Presented For Your Consideration: The Missing CREEPSHOW Music Cues

A compilation of "lost" stock music George A. Romero used to score his horror anthology classic have been compiled for your listening pleasure.

Not too long ago, one of the more heated debates of all-time erupted in the BMD Slack Channel. The topic of contention for the day? Weirdly enough, it wasn't Phil's totally awful taste in Pop Tarts (may that little angel rest in peace at Fangoria), but instead which of the segments from George A. Romero's legendary Creepshow horror anthology were the very best. It was a hard, bloody battle with no clear victor at its conclusion, as the team's bond was tested to its very core.

Beyond anything else, this argument proved one simple fact: Creepshow is just the fucking best, as while everyone had a personal favorite, it was mutually agreed upon that there were no bad stories in the Pittsburgh indie auteur's EC Comics homage. Creepshow is one of the most altogether entertaining horror movies ever made, sticking with generations of film fans for decades following its original '82 release

Like most of Romero's movies, the original score is an absolute classic, as John Harrison's cues have been widely recognized and reused throughout the years (remember when Eli Roth scored his Grindhouse trailer for Thanksgiving with one particular earworm?). But before Harrison laid down those seasick synth tracks (using only a single Prophet V), Romero utilized his usual technique of peppering in library music from the Capitol Records catalog. It was a "temp track" method of finding a movie's tone he'd been using since Night of the Living Dead ('68), whose original score was comprised of all stock music.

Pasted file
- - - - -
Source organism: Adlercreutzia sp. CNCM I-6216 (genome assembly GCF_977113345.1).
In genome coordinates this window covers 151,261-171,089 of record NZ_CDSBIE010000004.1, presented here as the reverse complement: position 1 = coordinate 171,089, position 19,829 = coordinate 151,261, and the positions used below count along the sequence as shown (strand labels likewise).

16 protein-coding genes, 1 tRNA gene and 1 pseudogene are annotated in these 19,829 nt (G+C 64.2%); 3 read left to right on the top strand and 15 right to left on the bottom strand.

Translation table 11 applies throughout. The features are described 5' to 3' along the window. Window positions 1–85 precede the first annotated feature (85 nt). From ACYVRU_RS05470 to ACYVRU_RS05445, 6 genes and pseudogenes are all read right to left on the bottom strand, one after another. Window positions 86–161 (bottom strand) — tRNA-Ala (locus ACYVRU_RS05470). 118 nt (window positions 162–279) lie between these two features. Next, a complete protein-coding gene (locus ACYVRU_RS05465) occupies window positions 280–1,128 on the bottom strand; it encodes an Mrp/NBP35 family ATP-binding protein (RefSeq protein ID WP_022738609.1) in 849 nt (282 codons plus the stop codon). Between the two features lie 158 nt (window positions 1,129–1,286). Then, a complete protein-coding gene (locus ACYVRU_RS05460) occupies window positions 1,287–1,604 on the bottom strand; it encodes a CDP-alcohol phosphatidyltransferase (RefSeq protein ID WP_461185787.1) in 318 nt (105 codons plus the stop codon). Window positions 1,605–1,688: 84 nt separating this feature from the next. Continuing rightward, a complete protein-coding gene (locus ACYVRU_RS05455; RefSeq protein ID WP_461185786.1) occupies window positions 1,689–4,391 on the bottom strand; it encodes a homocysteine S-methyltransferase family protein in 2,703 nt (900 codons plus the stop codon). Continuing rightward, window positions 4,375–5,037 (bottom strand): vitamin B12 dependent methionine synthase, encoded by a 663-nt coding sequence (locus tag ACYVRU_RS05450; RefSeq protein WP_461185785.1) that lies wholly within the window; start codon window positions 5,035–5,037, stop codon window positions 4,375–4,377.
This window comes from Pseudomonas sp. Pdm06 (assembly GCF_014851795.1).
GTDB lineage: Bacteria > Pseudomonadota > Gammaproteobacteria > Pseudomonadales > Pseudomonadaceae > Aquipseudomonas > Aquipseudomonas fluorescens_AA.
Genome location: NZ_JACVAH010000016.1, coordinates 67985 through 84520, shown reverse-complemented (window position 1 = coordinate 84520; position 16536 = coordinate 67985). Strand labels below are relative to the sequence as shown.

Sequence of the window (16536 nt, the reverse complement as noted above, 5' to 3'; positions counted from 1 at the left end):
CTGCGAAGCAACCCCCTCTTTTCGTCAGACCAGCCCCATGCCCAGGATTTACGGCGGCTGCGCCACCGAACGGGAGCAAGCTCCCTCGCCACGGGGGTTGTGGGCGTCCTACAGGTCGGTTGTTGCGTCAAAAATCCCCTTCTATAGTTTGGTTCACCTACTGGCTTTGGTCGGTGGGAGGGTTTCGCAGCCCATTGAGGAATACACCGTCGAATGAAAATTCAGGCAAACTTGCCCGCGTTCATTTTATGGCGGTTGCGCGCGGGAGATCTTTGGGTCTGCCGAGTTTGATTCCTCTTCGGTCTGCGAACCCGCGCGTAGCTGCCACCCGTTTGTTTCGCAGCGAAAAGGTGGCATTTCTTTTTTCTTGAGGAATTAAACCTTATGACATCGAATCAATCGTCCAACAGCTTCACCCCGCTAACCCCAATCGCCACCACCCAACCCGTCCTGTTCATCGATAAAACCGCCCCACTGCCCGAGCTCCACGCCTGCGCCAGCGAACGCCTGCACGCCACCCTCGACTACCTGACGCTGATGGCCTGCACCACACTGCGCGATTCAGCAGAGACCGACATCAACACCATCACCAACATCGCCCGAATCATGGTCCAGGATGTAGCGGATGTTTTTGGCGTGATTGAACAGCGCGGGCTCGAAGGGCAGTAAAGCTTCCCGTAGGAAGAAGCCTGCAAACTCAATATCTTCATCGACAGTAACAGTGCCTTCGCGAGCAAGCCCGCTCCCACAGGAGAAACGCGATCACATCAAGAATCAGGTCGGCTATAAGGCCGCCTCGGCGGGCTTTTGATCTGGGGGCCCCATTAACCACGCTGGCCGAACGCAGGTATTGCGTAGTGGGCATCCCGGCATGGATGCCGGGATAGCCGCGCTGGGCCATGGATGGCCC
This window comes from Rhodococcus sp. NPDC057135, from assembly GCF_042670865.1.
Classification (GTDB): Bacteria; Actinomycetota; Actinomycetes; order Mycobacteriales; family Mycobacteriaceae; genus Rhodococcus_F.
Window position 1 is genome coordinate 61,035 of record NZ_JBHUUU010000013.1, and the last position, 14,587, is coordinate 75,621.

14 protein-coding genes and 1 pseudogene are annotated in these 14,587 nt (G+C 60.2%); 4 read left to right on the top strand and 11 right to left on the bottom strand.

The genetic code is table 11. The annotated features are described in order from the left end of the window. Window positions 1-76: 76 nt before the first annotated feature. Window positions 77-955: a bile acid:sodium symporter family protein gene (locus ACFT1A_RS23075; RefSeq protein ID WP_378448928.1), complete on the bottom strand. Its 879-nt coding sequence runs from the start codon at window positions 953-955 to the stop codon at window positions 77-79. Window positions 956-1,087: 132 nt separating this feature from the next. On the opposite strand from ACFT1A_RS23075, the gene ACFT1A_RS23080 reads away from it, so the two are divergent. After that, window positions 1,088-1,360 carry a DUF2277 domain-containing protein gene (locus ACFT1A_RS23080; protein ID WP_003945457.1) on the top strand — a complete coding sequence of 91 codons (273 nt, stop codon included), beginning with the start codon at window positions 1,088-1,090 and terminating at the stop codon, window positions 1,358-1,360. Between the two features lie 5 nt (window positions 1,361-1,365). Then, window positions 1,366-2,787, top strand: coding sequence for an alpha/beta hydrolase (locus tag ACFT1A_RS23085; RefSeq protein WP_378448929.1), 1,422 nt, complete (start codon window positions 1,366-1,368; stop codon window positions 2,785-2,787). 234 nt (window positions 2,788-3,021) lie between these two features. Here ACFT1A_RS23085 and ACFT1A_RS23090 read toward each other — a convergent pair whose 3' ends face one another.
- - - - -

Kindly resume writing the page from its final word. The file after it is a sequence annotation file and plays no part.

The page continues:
At a recent 35mm screening of the Dawn of the Dead ('78) workprint last Halloween here in Austin, a rather astute listener could pick up on these sound bytes, seeing where the tracks were kept in the final theatrical cut, and where they were altered with Goblin originals. It was a neat little piece of sonic trivia for the biggest die hards seated in the auditorium. 

Sadly, the Waxwork Records release of the Creepshow OST was missing all of these additional stock cues, some of which had been originally included on La-La Land Records' “expanded” edition of the soundtrack. Thankfully, the fine fellow over at Camera Viscera tracked down - through exhaustive research - these missing bits of score and compiled (almost) all of them in one place. That blog is now the only site where you can find all of these tracks together online, and is a real treat for score hounds everywhere.

See if you recognize this little ditty:

This is such a super cool act of devotion on this fan's part, and all of you would do well to head on over and give them a ton of love. As fellow proud Creepshow fans, BMD tips our collective cap to CV